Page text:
THINK OF THIS as a teachable moment.
Shortly after my column ran explaining that South Carolina's on-time high school graduation rate is much higher than the 50 percent range that critics try to brainwash us into believing, the spokesman for the private school "choice" group SCRG submitted an op-ed that, essentially, criticized me for not using the bogus graduation numbers that I spent the entire column discrediting. Only he didn't put it that way; he made it sound as though his figures were numbers I had simply omitted. The term "cherry-picking" was included.
Combine that central flaw with the fact that the column accused me of positions that I have not taken and implicitly accused me of not taking positions that I have taken, and you're left with a piece that, edited to not be horribly misleading, doesn't make much sense. Normally, I would simply reject something like that, even though I give a strong preference to columns that disagree with our positions, and a stronger preference still to those that take direct issue with something I personally have written.
But since one of the major goals of my earlier column was to shed light on the whole brainwashing operation, this seemed like a good opportunity to illustrate the tactics that are used.
The column by Neil Mellen appears here. Because most of the claims are not technically incorrect, it is printed largely as submitted. The one exception is a paragraph near the end, where he lumped me in with the "public school bureaucracy" as working to "persuade parents and taxpayers to perpetually stay the course on the hope that public schools will improve" through the expenditure of "ever more money." I couldn't leave such a demonstrably untrue claim in the column, so I removed my name, which is why the column seems so abrupt when it returns to me two paragraphs later.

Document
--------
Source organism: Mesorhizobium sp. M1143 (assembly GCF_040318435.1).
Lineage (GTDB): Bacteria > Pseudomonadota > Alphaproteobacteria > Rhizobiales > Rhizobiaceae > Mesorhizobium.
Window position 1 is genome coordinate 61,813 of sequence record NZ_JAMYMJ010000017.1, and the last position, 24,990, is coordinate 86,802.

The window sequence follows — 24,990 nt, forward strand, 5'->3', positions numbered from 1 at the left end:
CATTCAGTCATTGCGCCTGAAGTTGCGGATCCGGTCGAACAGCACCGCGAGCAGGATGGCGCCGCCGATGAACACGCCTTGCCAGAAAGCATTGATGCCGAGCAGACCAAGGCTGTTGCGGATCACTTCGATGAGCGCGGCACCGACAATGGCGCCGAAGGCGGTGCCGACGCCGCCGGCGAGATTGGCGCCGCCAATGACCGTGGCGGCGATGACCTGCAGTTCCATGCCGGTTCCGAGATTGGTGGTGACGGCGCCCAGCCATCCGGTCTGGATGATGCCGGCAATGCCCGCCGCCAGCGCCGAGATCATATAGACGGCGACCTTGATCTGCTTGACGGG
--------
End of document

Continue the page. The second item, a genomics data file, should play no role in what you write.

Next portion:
What makes it impossible to just edit out the problem parts of the column is the claim, central to the entire piece, that the U.S. Department of Education "counted 33,439 diplomas issued by South Carolina to a class of students that began with 64,027 freshmen four years earlier. That's just 52 percent."
That is technically correct - and astoundingly misleading.
That 64,027 includes not just first-time freshmen but also those students who had started out as freshmen the previous year, but flunked too many courses as ninth-graders to be considered 10th-graders. Those students already are being counted against the on-time graduation rate of the previous year's freshman class; the number Mr. Mellen chose to use double-counts them.
If instead you use the "first-time freshmen" category (which is listed just two columns over in the chart that provides the other figure), you get an on-time graduation rate that is not 52 percent but 60 percent.
Comparing the number of first-time freshmen to the number of graduates four years later is not the best way to derive an on-time graduation rate: It doesn't account for students who leave the state or transfer to private schools, and it is an estimate, not a solid figure. But it's a perfectly respectable methodology that few people will criticize other than to say there is a better way. Mr. Mellen, however, chose to use that other figure instead.